Being known as "the Red post house" drew in plenty of early business, says Peter, "but I'll call it a stigma now. It's definitely a double-edged sword." Yet without Red, adds his brother, Light Iron would not be what it is today. "Red was the only camera at the time in the world that gave digital cinema a file-based 4K option," says Michael. "People forget that, now that there are eight cameras that can also do that. But six years ago there was only one, and it was Red. Light Iron knew that was where the industry was going. Sometimes people say now, 'Oh, now you do all these other cameras. What's the deal?' I tell them: I don't care what color the camera is, as long as it meets my demands for a high-end file-based workflow. I really think our competitors didn't recognize six years ago that this change in the climate was going to be so dramatic."

Peter says Alexa projects now make up a significant portion of Light Iron work, as well as those shot with Canon and Sony cameras. "Our percentage of non-Red projects now is much bigger than Red projects. Once the Alexa came out and the [Vision Research] Phantom became more popular, and other cameras like the Canon 5D and 7D were being used that were more Red-like than tape-like or film-like, our business shifted. Those cameras all played very well into our strong suit without us having to really change anything about how we worked."

Co-Founders Michael Cioni, CEO, (left) and Peter Cioni, CFO

Similarly, all of Light Iron's mobile post solutions, including the Outpost on-set processing lab, the Lily Pad on-set creative suite and the Live Play video assist iPad app, were developed swiftly in house as new workflows presented themselves on set—even though their clients couldn't articulate exactly what they wanted. "The key to our business model is that we expect it to evolve and change rapidly," says Michael. "If there's one advantage we have over others is that we've been able to modify our actual development strategy and change on a dime. We've been able to do it without a legacy infrastructure and without legacy employees, and without having to migrate or upgrade a business model or corporate identity to a new era. A lot of the world in production and post has to constantly be exploring how to change to meet the new workflows. We're already doing that, so we get to figure out the stuff that the customer isn't quite asking for yet. Lily Pad and Live Play are examples of two products that no one was asking for but which became very successful because they met an evolving need on set."

New services and products are always in the pipeline, says Peter. "We're definitely evolving into a technology innovation company that has a special focus on post-production. But we are not a post house. We are a company that has intimate knowledge of a very complicated market, and we pride ourselves on building solutions to very complicated problems."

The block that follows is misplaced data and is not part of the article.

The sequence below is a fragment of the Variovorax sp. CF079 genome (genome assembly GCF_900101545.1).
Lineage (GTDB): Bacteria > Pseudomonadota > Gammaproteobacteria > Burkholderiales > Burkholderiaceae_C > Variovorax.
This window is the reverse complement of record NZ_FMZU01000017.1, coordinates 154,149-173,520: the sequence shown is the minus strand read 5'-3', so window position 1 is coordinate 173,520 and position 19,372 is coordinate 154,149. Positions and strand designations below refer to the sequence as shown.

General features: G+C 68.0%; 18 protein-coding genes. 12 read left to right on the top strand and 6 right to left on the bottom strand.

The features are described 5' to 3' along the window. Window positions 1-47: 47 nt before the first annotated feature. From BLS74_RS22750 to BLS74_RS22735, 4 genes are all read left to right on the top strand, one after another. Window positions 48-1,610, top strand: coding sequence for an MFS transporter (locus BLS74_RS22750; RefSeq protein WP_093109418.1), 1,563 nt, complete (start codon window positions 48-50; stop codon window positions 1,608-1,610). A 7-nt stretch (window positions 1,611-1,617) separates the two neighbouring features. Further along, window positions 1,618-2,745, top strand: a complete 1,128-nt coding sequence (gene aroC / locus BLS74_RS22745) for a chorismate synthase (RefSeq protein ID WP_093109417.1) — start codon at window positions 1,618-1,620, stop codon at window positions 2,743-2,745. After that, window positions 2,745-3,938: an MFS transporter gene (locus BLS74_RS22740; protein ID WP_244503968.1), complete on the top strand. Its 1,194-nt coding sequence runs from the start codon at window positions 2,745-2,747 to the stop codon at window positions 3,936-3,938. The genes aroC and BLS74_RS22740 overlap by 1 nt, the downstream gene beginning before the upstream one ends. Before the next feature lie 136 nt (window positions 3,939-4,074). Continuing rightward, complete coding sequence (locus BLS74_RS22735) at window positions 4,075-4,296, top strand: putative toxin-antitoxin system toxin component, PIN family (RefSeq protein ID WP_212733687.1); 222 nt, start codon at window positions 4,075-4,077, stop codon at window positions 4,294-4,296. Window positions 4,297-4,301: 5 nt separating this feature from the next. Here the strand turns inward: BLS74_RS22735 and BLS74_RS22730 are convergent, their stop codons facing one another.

Understanding such a complicated industry also means knowing when to take big risks, like opening a new facility (staffed with native New Yorkers and one permanent transplant from Los Angeles) when many other post houses were closing their doors for good. "We started looking at the New York market once the tax credit was altered to include post, in the summer of 2012," says Peter. "We needed a second location for our mobile Outpost business. We deploy a hub-and-spoke model, and there are instances where it's easier to ship equipment and people out of New York than it is from L.A. We did Muppets Most Wanted, for example, in London, and it was easier to ship gear and fly people there from New York. We know that it irritated and surprised some—that's to be expected—but we felt it was a wise and strategic decision. New York already has a local, vibrant production and post community, unlike some of these other places that are trying to use the tax incentive to bring in productions. And so many clients live and work here already."

The exterior of the Light Iron's New York facility. At top, outside the main facility near Sunset and Vine in Los Angeles.

"What's really exciting about New York is that it is the epicenter for new outlets," says Michael. "It's the fastest growing new market in the U.S., growing in television and in major studio movies. And fashion is finally exploring more of a motion-centric delivery instead of only still photography. New York, for us, is one of the most exciting new places for production and post; it covers the gamut. And that's attractive to a lot of shows that were once done in L.A. and are now moving to New York."

Was it difficult to make it happen? Without question, say the brothers. But the results speak for themselves. "In one year from when we started, we now have a 10,000-square-foot, fully functioning 4K+ full DI facility," says Michael. "It is among the most advanced post facilities on the East Coast. And the only way we were able to do that and get the talent that we have is because we were able to strategically leverage the technology that was coming in our favor."